Hugs are good for you, but do you get or give daily hugs? How long do they last? Up your spiritual hug count and reap the many benefits of this shared connection.
When I was a school teacher, I instituted a process I’d learned from Chicken Soup for the Soul author Jack Canfield called “H or H” which was short for “a hug or a handshake?” The premise was that I would stand at the door and greet each child every day with one or the other—their choice.
Only one student in the class consistently chose a handshake, while everyone else opted for a hug. I loved the practice because it allowed me to connect with every student every day, even the ones who were adept at hiding behind the cloak of being quiet and good; in other words, unseen. I came to see this ritual of shared embrace as essential: a spiritual hug for us all.
I did wonder about the one boy who always chose handshakes, but decided that some people just aren’t huggers. Then one day his mom called and said, “I don’t know what you are doing at school, but every time my son comes home he gives me a huge hug!” I loved hearing that he was getting hugs at home and sharing the “H and H” with his mom, making their interaction more loving.
A Spiritual Hug Is Seen and Felt
Recently, I had a retreat guest for a week. Even though he sought the retreat and showed up to all the sessions, he had an aloofness about him. I discussed the situation with the team of practitioners working with him and questioned whether he was getting what he needed from the experience. This is a rare thing for me as most of our guests are clearly benefitting. When his final session arrived, I checked in with him about how he felt his retreat was going and was surprised to hear him say, “This is exactly what I needed.”
When I checked in with the retreat attendee again a couple months later, I was delighted to hear that he felt his retreat had made a very positive impact on his life. He then revealed that one of the things that made a huge impact was being exposed to hugs. He shared that in his work world and daily life, there was very little personal connection with others. Both being hugged and observing people offering hugs to others as a means of healing, welcome, heartfelt connection, or departure touched his heart. It was surprising to hear that what I considered a side effect of the retreat was part of what was so meaningful to him.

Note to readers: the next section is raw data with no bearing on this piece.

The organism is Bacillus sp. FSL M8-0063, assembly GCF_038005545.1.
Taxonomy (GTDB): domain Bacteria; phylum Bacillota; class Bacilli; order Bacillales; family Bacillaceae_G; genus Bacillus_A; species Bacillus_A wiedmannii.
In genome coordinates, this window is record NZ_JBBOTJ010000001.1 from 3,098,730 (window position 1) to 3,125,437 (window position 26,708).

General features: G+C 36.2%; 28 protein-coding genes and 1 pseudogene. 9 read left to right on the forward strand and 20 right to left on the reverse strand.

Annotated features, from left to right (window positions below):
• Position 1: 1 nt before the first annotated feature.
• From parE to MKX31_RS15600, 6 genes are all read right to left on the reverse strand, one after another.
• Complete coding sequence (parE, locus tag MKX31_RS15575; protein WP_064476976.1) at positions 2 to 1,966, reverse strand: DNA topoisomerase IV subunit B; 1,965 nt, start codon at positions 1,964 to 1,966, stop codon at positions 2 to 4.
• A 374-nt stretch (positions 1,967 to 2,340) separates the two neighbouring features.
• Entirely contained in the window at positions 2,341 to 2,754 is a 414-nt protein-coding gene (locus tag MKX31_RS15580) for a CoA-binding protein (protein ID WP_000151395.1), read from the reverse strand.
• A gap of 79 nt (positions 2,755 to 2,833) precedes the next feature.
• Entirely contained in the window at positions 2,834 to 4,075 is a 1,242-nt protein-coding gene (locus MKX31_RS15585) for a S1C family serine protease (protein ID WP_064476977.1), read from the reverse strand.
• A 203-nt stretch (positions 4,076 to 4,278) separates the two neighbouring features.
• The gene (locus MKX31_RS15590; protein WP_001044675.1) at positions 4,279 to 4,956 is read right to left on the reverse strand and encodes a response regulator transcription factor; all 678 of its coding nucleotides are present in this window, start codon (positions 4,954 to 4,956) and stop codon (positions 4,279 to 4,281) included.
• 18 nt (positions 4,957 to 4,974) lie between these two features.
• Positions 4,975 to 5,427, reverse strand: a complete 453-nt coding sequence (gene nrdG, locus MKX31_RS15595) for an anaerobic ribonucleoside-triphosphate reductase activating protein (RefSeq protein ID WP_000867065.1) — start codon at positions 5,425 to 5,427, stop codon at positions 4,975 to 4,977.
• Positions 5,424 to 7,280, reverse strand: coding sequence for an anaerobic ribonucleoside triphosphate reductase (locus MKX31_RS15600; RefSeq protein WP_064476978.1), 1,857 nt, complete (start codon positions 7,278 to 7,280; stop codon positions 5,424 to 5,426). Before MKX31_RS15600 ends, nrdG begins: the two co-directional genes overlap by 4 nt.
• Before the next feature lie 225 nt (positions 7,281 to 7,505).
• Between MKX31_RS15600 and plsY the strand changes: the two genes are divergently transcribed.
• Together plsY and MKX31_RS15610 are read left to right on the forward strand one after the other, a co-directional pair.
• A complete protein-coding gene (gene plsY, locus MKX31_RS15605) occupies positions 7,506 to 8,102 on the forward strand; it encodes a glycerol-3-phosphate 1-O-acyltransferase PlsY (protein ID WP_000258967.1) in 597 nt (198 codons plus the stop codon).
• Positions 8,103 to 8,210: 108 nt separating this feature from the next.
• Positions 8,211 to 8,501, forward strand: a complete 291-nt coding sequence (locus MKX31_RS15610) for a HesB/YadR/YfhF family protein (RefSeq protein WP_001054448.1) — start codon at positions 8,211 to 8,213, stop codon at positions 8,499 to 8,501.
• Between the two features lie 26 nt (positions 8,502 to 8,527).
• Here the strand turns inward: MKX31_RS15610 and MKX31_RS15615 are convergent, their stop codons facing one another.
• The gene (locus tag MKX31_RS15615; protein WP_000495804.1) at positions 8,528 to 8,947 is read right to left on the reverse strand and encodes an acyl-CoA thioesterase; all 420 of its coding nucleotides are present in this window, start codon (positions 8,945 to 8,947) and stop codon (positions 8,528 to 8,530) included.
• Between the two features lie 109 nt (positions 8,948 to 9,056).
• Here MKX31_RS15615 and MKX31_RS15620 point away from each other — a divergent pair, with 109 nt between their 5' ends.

But it shouldn’t have surprised me.
4, 8, or 12: Upping Your Hug Ante
Joseph Mercola points out that there are significant health benefits from hugging. Stress reduction, a boosted immune system, lower risk of heart disease, and less depression can all result from a 10-second hug a day. One study reported that one-third of people receive no hugs per day and 75 percent said they wanted more hugs. Where do you fall on that spectrum? What are your own hug statistics?
Psychotherapist Virginia Satir said, “We need four hugs a day to survive, eight hugs a day for maintenance, and twelve hugs a day for growth.” My guess is that most of us are falling far short of that quota.
[Read: “My Two-Hour Hug Fest.”]
I invite you to turn your attention to your own relationships and see if you can up your spiritual hug ante. Do you get or give hugs every day? How long do your hugs last? Do you suffer from the “hit and run” hug that is so fast it barely counts or the “burp the baby” hug that is accompanied by several slaps on the back?
Try increasing your hug mindfulness with your sweetheart, children, parents, or friends to include greetings and departures. If you feel like you aren’t a hugger, see what happens if you just reach out and touch, hold hands, or put your arm around your loved ones a little more often. Make it an experiment and explore how increased touch impacts your relationships and your mood.
But before you go throwing yourself onto everyone you meet, hug etiquette suggests that you simply ask, “Are you a hugger?” prior to assuming that the other person actually wants to be hugged. You might even try the old “hug or a handshake?” and see what happens. Mindful touch in the form of a spiritual hug may well be the secret to happier, healthier relationships.
Read more about hugging, cradling, and kissing in “The Science of Touch.”